Here, in the North East, we sit within the “North East and North Cumbria Integrated Care System”, which covers a huge geographical area from Cumbria in the west, to Berwick in the north and to Whitby in the South – scroll upwards to see the map and the organisations involved. This (and a number of other ICSs across England) is already in place as a partnership organisation, but without legal status and statutory powers, and with no public accountability; in July 2022, this huge organisation will have statutory powers.
One of the major objections we have to ICSs is that they will lead to increased privatisation. Proposals for this top-down re-organisation include tight financial control from the centre and with even less public accountability. The result will be massive new opportunities for private companies through the ‘Health Systems Support Framework’ (HSSF) – set up to facilitate easy contracting by ICSs. The Framework consists of organisations accredited by NHS England to support the development of internal structure and management of ICSs, and, potentially, also to play a long-term role in direct management of ICSs. A quarter of the 83 organisations approved by NHSE to take on contracts with ICSs, and potentially also take seats on decision-making Boards of ICSs are American-based, offering expensive data-based systems designed to benefit US insurance companies and private hospital chains.
Additionally, NHS England argues that existing law, such as the Health and Social Care Act (2012), does not provide a sufficiently firm foundation for the work of ICSs, so they propose scrapping Section 75 of the Act, which, for example, requires commissioners to put any contract worth over £615,278 out to tender. Removing Section 75, by itself, won’t reverse the marketisation of the NHS. Worse still, it would involve revoking Procurement, Patient Choice and Competition Regulations, so turning the NHS into an unregulated market. The proposals also recommend that NHS services be removed from the scope of the Public Contracts Regulations 2015, allowing commissioners more discretion when procuring services. It means that ICSs would be able to choose whether to award a contract directly to a provider or go through a more formal procurement process. Such flexibility massively increases opportunities for cronyism.
It remains clear that ICSs will be instrumental in further developing privatisation and, indeed, opening up the NHS to very large-scale (ICS-size) takeovers by multinational corporations and institutions.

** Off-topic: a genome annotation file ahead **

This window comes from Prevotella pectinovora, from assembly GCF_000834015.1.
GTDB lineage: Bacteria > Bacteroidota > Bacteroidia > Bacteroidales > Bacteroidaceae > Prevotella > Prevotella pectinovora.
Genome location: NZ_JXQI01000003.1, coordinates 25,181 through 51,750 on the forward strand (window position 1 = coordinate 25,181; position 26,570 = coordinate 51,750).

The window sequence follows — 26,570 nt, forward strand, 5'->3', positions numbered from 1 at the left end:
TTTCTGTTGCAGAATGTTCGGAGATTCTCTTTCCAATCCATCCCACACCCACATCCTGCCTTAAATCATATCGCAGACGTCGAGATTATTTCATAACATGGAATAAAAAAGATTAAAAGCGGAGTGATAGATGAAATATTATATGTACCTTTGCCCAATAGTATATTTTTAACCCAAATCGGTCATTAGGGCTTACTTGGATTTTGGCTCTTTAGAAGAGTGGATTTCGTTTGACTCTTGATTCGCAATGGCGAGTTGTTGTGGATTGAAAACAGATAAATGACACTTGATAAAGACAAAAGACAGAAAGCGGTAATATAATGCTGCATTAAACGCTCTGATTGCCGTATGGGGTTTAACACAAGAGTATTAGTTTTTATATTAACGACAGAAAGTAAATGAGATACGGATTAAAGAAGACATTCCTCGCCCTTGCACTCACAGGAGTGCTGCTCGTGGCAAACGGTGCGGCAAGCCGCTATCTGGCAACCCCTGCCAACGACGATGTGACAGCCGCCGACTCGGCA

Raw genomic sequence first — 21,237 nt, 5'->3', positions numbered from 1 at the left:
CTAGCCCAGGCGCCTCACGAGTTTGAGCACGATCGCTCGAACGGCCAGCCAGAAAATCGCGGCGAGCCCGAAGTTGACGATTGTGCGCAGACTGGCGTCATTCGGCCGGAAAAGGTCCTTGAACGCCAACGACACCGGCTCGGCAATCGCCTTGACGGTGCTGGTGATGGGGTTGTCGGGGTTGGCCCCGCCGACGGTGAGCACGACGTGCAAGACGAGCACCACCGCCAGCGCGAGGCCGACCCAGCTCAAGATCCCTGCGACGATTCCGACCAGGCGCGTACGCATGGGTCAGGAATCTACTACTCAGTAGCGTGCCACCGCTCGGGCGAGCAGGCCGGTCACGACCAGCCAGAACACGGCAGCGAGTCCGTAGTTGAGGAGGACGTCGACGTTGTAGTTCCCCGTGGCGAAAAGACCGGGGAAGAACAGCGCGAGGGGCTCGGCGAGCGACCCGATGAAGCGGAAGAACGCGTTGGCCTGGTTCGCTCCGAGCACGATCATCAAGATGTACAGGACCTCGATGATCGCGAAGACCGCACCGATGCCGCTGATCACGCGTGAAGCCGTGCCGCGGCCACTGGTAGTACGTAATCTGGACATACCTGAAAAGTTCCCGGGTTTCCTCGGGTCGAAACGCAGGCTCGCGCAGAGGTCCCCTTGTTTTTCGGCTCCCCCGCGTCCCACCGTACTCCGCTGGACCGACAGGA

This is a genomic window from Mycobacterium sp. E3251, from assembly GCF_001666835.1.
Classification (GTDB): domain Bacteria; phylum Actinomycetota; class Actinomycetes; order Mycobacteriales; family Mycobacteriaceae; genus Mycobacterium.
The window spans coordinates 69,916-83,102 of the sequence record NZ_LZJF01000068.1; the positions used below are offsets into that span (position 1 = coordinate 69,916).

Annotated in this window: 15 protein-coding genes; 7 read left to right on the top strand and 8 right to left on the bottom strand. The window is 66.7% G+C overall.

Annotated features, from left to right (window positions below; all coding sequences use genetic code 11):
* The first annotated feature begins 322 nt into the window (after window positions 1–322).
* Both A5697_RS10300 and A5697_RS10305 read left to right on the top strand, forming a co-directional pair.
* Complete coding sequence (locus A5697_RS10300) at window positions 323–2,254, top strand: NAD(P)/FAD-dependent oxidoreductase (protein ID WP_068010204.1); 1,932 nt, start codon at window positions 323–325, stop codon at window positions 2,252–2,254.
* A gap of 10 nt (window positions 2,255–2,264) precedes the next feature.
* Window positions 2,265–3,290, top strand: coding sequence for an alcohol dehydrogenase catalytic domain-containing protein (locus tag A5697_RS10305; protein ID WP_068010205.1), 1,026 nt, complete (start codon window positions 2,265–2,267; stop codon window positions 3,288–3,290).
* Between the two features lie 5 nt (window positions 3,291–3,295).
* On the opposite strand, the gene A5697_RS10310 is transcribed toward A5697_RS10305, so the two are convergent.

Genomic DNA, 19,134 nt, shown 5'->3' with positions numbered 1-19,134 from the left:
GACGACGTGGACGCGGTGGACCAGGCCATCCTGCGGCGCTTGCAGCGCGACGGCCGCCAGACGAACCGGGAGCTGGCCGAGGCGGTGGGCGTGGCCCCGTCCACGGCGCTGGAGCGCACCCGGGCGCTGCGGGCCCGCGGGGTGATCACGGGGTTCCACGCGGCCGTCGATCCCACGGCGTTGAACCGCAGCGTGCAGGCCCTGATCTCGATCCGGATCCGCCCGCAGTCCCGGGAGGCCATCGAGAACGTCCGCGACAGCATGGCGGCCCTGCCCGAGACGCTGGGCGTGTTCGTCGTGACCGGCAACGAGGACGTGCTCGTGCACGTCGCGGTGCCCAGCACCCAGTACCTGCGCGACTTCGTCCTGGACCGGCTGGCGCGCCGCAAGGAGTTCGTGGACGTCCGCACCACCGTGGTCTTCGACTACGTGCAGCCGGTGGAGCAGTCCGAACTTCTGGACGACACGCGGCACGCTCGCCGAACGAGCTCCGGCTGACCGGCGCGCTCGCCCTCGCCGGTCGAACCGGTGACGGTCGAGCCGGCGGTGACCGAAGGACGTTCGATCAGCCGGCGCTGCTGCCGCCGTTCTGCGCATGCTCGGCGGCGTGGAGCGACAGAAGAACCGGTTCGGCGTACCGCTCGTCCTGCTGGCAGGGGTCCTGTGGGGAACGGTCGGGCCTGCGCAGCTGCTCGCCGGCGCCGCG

A second major objection we have to ICSs is the lack of democracy and accountability; there will be little scrutiny by our local Councils and it will be much more difficult to oppose any decisions to ration NHS services or deny access to care. The huge ICS organisation would be more remote from the needs and concerns of any local community. This point has been powerfully argued by the all-party Local Government Association (LGA), which represents the leaders of 335 of England’s 339 local authorities. Their response (29th December 2020) to the recent consultation states:
“We are concerned that the changes may result in a delegation of functions within a tight framework determined at the national level, where ICSs effectively bypass or replace existing accountable, place-based partnerships for health and wellbeing…. Calling this body an integrated care system is to us a misnomer because it is primarily an NHS body, integrating the local NHS, not the whole health, wellbeing and social care system.”
ICSs will be statutory NHS bodies and, as such, limited in their ability to work in partnership with others, such as with local authorities in addressing health inequalities.  
“In contrast to local authorities, ICSs are not subject to democratic control. NHSE’s proposals will give them the power to create publicly unaccountable joint committees, potentially including representatives from private business, to make legally binding decisions about major resource allocation and service provision….Although ICS Boards will supplant existing public bodies, there appears to be no requirement for them to meet in public, publish their Board papers and minutes, be subject to the Freedom of Information Act, or to have any democratic participation from the communities they cover.”    Keep Our NHS Public comment is here
Thirdly, KONP rejects the assumption, repeated frequently throughout ‘Integrating Care’, that social care might be managed through NHS ICS structures. KONP campaigns for a publicly provided national care and support service. At local level, we argue it is essential that social care continues to be managed by local authorities, retaining essential links to wider local authority responsibilities such as housing, education and leisure.